KARACHI: The International Monetary Fund (IMF) sees growth to fall at four percent during the current fiscal year of 2018/19 as it says the economy is losing grip on the gains made during the previous years.
“Growth in Pakistan is expected to strengthen from 5.4 percent in 2017 to 5.8 percent in 2018… underpinned by improved energy supply, investment related to the China-Pakistan Economic Corridor, and strong credit growth,” the IMF said on Tuesday in the ‘World Economic Outlook (WEO) October 2018: Challenges to steady growth’ report.
“However, macroeconomic stability gains have been eroding, putting the outlook at risk. Growth is expected to moderate to 4.0 percent in 2019, and slow to about 3.0 percent in the medium term – till 2023.”
The last fiscal year’s growth was 0.2 percentage point higher than what was forecast by the IMF in its April 2018 WEO.
The biannual publication coincided with the deteriorating economic situation that is compelling the new government to move back to reforms-attached loan program of Bretton Woods financial institution to plug holes in the widening current account balance. The current account deficit widened 10 percent year-on-year to $2.7 billion in the July-August period of FY2019, mainly due to swelling trade deficit.
Pakistan completed the three-year IMF’s extended fund facility program of $6.7 billion in September 2016.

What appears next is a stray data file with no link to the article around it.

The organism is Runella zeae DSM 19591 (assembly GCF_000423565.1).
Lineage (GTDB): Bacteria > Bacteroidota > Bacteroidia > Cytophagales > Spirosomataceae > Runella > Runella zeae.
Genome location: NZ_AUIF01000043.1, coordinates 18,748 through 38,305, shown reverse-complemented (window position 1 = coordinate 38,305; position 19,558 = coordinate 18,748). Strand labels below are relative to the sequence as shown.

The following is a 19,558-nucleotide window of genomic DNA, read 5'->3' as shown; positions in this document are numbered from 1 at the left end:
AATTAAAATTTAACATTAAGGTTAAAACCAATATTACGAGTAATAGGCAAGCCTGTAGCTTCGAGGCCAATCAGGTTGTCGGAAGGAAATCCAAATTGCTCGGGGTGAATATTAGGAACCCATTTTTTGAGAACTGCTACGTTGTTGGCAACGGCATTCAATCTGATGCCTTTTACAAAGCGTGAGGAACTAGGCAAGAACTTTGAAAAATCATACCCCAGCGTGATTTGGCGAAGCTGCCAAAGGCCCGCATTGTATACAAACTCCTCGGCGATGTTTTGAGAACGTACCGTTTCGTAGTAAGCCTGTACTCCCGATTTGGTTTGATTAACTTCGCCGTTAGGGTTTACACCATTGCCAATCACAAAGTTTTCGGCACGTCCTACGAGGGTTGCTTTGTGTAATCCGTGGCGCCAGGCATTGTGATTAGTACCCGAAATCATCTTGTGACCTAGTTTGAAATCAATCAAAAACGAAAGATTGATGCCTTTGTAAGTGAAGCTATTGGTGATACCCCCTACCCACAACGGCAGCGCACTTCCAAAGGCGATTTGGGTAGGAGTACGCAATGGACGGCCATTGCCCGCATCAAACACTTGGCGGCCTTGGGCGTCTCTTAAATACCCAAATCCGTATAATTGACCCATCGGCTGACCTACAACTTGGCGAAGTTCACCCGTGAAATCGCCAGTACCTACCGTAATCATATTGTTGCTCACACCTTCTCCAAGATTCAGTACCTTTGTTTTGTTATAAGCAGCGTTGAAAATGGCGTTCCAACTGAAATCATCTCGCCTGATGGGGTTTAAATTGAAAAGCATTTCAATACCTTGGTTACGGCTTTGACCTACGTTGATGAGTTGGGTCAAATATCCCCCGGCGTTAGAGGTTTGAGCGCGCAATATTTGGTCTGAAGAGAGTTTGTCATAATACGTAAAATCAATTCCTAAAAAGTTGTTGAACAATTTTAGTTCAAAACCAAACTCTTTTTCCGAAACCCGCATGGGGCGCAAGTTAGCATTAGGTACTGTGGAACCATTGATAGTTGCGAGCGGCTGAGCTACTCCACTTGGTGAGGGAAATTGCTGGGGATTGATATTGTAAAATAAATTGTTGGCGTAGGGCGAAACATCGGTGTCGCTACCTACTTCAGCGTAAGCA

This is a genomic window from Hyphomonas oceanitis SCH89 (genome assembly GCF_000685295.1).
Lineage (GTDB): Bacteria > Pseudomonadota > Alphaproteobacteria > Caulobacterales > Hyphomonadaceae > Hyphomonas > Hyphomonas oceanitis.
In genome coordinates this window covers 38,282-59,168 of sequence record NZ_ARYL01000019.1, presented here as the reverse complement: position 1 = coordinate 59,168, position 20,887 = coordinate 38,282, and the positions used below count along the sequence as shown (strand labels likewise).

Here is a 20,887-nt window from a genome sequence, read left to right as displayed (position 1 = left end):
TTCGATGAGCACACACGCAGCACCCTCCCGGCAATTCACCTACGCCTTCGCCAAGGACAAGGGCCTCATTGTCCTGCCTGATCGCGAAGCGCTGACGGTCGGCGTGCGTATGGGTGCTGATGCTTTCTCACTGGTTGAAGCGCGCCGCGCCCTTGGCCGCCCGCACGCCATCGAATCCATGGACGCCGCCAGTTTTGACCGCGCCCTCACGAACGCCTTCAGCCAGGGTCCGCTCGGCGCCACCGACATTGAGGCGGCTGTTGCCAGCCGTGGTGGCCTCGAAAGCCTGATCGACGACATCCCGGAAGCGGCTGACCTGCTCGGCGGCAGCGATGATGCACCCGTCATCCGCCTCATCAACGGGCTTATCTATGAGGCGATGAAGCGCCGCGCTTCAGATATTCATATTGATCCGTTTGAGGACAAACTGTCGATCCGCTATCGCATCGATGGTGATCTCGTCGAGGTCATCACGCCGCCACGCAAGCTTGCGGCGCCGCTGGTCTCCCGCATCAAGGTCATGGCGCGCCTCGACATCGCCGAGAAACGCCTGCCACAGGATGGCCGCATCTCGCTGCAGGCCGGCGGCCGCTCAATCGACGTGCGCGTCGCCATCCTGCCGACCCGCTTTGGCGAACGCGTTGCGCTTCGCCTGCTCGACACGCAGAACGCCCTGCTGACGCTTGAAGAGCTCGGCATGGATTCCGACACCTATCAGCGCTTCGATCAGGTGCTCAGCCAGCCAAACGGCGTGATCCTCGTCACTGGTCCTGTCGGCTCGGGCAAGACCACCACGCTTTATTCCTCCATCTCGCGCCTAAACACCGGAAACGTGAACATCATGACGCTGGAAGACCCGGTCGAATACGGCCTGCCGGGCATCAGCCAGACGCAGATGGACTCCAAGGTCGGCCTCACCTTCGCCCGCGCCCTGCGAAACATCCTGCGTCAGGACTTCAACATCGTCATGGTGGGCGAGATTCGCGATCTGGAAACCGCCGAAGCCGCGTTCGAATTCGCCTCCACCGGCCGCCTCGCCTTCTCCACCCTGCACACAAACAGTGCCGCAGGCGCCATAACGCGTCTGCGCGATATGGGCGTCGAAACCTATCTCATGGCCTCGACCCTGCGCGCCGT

The country recorded an average 4.7 percent growth between 2000 and 2009. Real GDP growth was recorded at 2.6 percent in 2010, 3.6 percent in 2011, 3.8 percent in 2012, 3.7 percent in 2013, 4.1 percent each in 2014 and 2015, 4.6 percent in 2016 and 5.4 percent in 2017.
IMF said current account deficit would continue to rise to 5.9 percent of GDP during the current year as against 4.1 percent during the last year, but it is likely to come down to 5.3 percent in the next years.
The central bank has raised the key policy rate by cumulative 275 basis points to 8.5 percent since January to contain demand pressure and tame inflation. Annual consumer inflation rose to 5.1 percent in September compared to 3.86 percent in the same month a year earlier.
The Washington-based lender projected inflation to sharply rise at 10.2 percent in 2019, but it is expected to slow down at six percent till 2023.
The country witnessed the steepest level of inflation in 2011 (9.3pc), 2012 (9.8pc) and 2013 (9.2pc), according to the data in the biannual publication. The fund expected inflation at 10.8 percent in 2018. Additionally, consumer prices are expected to climb at 7.5 percent in 2019 after moderating to 3.9 percent this year compared to 4.1 percent in 2017.
Slow growth continues to take toll on jobs market. IMF projected unemployment rate at 6.1 percent each in 2018 and 2019 much like the current year, but a percentage point up compared to six percent recorded in 2017.